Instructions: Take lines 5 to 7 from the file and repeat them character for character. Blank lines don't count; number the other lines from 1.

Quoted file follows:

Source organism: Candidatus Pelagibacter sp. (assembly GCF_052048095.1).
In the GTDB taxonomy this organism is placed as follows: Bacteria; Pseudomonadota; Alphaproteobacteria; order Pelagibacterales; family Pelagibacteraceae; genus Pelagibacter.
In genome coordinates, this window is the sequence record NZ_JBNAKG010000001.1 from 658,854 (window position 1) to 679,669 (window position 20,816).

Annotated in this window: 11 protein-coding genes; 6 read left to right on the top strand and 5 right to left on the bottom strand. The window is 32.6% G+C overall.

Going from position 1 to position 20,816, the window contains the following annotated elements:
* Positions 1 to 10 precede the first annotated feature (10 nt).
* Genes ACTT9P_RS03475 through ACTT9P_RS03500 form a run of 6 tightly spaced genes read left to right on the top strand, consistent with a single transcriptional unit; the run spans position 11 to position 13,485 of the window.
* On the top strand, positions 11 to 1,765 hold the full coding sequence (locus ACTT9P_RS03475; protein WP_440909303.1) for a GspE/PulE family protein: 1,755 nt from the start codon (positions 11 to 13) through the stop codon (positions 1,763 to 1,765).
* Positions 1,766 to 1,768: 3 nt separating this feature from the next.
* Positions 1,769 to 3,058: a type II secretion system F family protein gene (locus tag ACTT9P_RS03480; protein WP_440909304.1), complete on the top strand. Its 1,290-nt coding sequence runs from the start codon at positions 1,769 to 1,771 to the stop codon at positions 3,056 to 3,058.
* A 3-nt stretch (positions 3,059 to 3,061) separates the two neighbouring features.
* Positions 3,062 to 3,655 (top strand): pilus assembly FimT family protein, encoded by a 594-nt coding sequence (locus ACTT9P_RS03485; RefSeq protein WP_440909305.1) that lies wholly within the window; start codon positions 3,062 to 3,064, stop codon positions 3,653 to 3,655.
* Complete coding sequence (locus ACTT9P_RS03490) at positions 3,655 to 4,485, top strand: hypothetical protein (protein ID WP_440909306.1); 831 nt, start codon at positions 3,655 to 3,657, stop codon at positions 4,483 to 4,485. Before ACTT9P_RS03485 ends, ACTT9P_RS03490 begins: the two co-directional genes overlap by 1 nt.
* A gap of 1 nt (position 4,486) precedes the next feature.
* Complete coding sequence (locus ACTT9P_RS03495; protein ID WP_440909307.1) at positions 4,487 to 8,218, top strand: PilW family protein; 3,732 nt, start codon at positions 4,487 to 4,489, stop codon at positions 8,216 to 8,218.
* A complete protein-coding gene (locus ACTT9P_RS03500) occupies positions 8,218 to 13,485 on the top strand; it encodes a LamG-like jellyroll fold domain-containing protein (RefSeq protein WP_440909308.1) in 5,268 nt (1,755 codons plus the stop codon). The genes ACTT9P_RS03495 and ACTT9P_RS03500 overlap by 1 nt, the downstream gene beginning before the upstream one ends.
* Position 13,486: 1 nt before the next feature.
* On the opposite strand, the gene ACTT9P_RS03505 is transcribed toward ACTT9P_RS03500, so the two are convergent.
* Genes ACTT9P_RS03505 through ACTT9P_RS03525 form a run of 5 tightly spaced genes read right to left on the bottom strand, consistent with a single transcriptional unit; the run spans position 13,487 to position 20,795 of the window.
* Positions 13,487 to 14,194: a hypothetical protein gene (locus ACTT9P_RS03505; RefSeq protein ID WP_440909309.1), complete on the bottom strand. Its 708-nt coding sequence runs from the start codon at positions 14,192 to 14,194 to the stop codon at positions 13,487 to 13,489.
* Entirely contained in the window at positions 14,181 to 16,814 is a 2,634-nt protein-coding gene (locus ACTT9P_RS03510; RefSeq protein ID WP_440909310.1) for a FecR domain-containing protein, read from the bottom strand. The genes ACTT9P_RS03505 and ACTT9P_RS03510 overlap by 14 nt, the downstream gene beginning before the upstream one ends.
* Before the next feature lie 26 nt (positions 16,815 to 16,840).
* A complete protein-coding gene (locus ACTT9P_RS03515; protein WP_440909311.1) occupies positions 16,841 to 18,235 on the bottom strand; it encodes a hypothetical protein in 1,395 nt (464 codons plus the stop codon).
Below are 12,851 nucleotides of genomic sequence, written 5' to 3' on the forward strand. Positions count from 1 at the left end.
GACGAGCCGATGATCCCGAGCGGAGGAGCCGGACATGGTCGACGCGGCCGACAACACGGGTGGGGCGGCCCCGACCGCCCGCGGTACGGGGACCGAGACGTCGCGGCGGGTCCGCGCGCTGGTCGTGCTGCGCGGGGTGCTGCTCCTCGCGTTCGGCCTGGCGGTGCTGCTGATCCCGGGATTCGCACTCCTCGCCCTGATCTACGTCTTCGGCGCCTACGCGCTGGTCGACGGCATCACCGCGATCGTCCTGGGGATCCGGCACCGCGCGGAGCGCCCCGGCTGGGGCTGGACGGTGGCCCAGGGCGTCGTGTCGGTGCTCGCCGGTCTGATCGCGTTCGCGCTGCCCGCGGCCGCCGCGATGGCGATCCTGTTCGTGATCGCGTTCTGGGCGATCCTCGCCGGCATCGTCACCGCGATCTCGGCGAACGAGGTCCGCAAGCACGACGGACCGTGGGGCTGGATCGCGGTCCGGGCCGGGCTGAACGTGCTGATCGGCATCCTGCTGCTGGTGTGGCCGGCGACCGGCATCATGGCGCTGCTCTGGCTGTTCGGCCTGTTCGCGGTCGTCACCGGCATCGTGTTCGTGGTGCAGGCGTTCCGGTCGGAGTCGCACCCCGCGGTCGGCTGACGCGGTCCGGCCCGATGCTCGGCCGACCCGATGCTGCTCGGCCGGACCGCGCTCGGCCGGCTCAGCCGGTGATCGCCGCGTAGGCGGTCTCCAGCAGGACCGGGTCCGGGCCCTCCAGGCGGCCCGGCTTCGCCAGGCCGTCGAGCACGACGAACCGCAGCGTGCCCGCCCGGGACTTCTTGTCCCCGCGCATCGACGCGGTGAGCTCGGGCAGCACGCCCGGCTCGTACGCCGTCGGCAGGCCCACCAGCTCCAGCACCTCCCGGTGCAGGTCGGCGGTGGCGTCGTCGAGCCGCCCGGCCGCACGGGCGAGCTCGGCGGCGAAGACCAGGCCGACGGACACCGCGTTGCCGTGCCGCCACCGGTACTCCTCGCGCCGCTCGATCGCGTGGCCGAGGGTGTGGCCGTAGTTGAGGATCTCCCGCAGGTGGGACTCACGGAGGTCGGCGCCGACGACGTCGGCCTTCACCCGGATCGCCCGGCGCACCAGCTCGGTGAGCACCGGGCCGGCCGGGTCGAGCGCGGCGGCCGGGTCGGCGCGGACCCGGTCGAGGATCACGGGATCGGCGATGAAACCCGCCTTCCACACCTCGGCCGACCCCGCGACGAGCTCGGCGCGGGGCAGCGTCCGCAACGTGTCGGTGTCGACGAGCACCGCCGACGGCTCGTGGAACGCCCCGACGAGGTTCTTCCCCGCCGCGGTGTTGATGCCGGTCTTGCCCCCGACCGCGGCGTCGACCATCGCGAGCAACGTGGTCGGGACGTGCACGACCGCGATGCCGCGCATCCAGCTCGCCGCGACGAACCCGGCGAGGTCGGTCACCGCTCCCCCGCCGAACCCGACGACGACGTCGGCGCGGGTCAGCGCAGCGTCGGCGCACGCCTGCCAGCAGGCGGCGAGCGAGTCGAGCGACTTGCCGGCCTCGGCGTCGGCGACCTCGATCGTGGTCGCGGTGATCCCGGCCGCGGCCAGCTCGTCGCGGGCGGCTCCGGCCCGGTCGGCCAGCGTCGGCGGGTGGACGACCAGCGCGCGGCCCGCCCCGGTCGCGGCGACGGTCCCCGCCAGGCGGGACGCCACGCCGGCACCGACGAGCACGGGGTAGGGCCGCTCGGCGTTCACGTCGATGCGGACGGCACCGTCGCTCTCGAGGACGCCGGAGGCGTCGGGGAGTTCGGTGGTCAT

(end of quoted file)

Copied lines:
Going from position 1 to position 20,816, the window contains the following annotated elements:
* Positions 1 to 10 precede the first annotated feature (10 nt).
* Genes ACTT9P_RS03475 through ACTT9P_RS03500 form a run of 6 tightly spaced genes read left to right on the top strand, consistent with a single transcriptional unit; the run spans position 11 to position 13,485 of the window.